Anatolica. Harry Charles LUKE.


London: Macmillan and Co., Limited, 1924. First edition. 8vo. xii, 210, (4) pp. Publisher's blue cloth, gilt lettered to the spine and with a circular gilt vignette to the upper board, inscribed to "G.F. Clayton from the Author" on the front pastedown with an author's compliments slip loosely inserted. Colour frontispiece, 40 black and white photographic plates and a folding map to the rear. Small tear to the upper joint, else very good. Sir Gilbert Falkingham Clayton (1875-1929) was a career soldier and spent much time serving in north Africa in the early years of the 20th century. It was this experience which led to him being appointed head of the Arab Bureau in Cairo at the outbreak of the First World War and becoming a strong advocate for British support for the Arabs in the fight to unseat the Ottoman Empire from its control of the region. T.E. Lawrence was notably one of his subordinates at this time and he wrote of Clayton in the "Seven Pillars of Wisdom": "[He] made the perfect leader for such a band of wild men as we were. He was calm, detached, clear-sighted, of unconscious courage in assuming responsibility". After the war Clayton held several senior administrative roles in the British colonial service in the Middle East, conducting high level negotiations with the competing local rulers and brokering a number of treaties. In a region fraught with disagreements and tension in the vacuum left by the collapse of the Ottoman Empire Clayton "succeeded through tact, loyalty, keen observation, and deft management of information and personalities". (ODNB) Sir Harry Charles Luke's career as a British colonial administrator saw him undertake posts all across the Levant, Middle East and Caucasus, principally in Turkey and Palestine. It was said that he "had a penchant for taking jobs just when they were becoming awkward" (ODNB), unsurprising given the region and the period that he lived in. Item #28129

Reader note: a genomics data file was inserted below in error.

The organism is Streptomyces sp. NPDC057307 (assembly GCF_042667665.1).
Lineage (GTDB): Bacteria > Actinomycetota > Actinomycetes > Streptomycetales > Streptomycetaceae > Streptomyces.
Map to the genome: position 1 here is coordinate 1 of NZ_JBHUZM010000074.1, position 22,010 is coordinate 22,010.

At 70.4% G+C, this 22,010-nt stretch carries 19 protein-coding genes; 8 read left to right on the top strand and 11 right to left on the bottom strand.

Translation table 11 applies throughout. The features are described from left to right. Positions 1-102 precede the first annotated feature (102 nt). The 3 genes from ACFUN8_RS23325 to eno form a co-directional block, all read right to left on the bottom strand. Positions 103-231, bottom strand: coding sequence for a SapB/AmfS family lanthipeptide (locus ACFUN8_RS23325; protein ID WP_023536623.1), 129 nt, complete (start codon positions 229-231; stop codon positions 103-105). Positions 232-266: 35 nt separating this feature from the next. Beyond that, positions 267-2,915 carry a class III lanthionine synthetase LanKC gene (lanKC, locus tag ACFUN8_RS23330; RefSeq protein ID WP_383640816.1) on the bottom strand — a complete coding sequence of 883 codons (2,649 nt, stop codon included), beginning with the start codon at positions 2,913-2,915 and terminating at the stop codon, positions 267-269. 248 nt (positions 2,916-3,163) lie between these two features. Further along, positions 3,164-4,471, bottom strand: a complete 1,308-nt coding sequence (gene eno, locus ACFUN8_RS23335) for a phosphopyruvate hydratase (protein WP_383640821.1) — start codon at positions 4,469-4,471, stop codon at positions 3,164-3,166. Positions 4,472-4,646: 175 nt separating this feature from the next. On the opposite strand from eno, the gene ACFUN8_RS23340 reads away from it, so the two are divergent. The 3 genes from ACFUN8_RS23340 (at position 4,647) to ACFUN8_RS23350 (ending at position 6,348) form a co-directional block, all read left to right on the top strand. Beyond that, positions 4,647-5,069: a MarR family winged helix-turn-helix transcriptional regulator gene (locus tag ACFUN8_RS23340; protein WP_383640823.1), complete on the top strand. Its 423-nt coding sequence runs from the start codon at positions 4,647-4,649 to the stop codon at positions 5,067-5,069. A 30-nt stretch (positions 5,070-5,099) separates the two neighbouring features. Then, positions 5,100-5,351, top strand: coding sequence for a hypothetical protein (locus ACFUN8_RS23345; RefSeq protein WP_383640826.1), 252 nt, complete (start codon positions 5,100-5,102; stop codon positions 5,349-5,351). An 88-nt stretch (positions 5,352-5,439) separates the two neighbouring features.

Price: £450.00

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